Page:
7 Resources for Boosting Outpatient Business

Cora Nucci, for HealthLeaders Media , December 15, 2010

In his most recent column, my colleague Philip Betbeze peers into the future and catches a glimpse of the healthcare system circa a decade from now.  He says it "doesn't look good for independent standalone community hospitals, unless your hospital happens to be of the critical access variety."


But, all is not lost, Philip writes, in about 3 Actions That Could Save Community Hospitals. This line in particular caught my eye: "The growth is not in inpatient. If you don't have strong outpatient facilities, you don't have much hope."


When I read that, I dove into the HealthLeaders archives to see what I could find on outpatient care as a source of revenue.  Here's what I found, neatly compiled into a list of resources for building up outpatient business:

1. Outpatient Care: Strategic Growth Lives Here
This article from HealthLeaders magazine (written by Philip) says outpatient services will grow by 21.6% between 2009 and 2019, while inpatient utilization will plod along at only 1.7%.  "Hospitals and health systems may be entering a window of time in which they have an opportunity to strengthen their hold on their local healthcare market because of payment changes that make it more difficult for physicians to independently carve out lucrative niches in the outpatient market." The article examines the expansion strategies of migrating formerly invasive procedures from inpatient to outpatient settings, and the proliferation of medical malls, which extend access to specialists, where they were previously unavailable.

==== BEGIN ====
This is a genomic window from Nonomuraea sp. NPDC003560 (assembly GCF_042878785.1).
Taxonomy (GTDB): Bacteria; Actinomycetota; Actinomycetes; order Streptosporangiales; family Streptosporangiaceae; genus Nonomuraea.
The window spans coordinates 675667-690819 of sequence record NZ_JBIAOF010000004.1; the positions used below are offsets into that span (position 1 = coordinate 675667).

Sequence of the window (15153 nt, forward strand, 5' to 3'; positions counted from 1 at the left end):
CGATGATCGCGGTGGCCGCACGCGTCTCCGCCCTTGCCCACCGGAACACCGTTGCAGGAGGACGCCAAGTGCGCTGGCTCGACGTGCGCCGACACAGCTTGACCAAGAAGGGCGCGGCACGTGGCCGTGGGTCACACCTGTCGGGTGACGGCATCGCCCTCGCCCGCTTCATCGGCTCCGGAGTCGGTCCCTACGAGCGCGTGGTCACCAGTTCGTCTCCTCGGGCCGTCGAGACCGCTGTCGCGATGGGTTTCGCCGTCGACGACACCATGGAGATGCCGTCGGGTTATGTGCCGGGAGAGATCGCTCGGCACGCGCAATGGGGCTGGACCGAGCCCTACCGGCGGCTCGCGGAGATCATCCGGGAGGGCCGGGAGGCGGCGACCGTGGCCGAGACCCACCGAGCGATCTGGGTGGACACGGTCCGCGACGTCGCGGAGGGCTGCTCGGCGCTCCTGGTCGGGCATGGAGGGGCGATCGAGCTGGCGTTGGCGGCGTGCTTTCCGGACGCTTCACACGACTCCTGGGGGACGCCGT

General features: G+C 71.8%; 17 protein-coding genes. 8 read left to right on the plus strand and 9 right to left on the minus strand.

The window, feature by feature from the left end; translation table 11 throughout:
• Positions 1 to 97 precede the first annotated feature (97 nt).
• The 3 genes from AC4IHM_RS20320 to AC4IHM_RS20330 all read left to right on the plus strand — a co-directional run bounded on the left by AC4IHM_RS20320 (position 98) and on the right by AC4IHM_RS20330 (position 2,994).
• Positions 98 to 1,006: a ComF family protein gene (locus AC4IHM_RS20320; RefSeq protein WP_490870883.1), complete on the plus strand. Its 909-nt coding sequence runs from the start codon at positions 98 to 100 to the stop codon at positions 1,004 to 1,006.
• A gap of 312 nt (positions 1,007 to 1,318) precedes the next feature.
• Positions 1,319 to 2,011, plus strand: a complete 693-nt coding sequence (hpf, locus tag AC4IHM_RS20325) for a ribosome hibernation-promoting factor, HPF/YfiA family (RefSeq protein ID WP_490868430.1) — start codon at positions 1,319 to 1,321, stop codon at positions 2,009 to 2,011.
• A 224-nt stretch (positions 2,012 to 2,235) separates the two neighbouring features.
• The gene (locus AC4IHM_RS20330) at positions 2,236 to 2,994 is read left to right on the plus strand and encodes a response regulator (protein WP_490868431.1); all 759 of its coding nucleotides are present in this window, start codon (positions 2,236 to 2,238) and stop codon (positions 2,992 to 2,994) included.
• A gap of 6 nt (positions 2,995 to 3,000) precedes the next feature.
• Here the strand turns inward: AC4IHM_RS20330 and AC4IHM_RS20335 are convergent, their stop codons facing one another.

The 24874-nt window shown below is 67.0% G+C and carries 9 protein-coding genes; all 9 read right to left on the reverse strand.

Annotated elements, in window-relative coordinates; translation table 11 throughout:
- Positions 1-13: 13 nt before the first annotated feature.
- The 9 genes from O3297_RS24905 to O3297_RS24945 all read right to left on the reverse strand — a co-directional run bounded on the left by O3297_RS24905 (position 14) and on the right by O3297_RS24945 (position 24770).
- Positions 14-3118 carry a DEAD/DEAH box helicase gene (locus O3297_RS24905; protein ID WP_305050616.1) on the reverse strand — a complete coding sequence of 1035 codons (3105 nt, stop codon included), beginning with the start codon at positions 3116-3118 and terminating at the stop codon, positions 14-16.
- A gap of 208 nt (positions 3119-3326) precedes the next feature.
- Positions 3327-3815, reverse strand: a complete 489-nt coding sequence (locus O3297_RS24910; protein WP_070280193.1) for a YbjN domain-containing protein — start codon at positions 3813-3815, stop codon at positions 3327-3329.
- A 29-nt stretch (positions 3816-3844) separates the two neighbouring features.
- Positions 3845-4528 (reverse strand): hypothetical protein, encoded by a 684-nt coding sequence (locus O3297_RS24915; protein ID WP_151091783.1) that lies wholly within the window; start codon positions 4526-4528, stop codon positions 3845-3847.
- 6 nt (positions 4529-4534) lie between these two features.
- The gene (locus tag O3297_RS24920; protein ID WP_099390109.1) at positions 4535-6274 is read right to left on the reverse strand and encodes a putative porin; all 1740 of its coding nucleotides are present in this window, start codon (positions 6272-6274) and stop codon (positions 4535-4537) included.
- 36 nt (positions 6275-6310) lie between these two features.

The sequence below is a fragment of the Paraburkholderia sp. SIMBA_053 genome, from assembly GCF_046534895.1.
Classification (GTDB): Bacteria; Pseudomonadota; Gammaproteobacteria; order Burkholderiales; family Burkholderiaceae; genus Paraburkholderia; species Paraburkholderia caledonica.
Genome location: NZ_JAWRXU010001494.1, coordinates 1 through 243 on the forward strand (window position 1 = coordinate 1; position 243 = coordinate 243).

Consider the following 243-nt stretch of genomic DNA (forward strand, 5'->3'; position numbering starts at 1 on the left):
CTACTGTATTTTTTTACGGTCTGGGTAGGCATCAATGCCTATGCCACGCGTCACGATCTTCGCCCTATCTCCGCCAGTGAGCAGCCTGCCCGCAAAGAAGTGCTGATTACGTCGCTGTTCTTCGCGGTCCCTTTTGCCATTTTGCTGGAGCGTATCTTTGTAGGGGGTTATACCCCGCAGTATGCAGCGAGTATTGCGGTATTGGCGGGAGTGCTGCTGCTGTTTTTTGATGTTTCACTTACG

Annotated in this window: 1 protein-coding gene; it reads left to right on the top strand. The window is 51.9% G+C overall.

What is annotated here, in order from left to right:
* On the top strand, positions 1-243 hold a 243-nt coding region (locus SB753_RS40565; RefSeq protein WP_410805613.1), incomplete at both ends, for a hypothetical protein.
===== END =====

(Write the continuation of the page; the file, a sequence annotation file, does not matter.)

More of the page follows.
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1 comments on "7 Resources for Boosting Outpatient Business"

Steve Wilkins (12/20/2010 at 10:08 AM)
An obvious source of more outpatient business are your own physicians - employed and independent docs, particularly those actively involved in patient centered medical home initiatives. Why? Well there is a great deal of emphasis being placed upon evidence-based preventive screening and treatment which has lots of potential implications for hospital out patient labs, specialists and referral programs like Diabetic/Nutritional counseling, behavioral health and so on. The point is that 1) your doctors are probably not screening as many patients as they should be and 2) they may not be sending referrals to you. Steve Wilkins, MPH www.healthecommunications.wordpress.com




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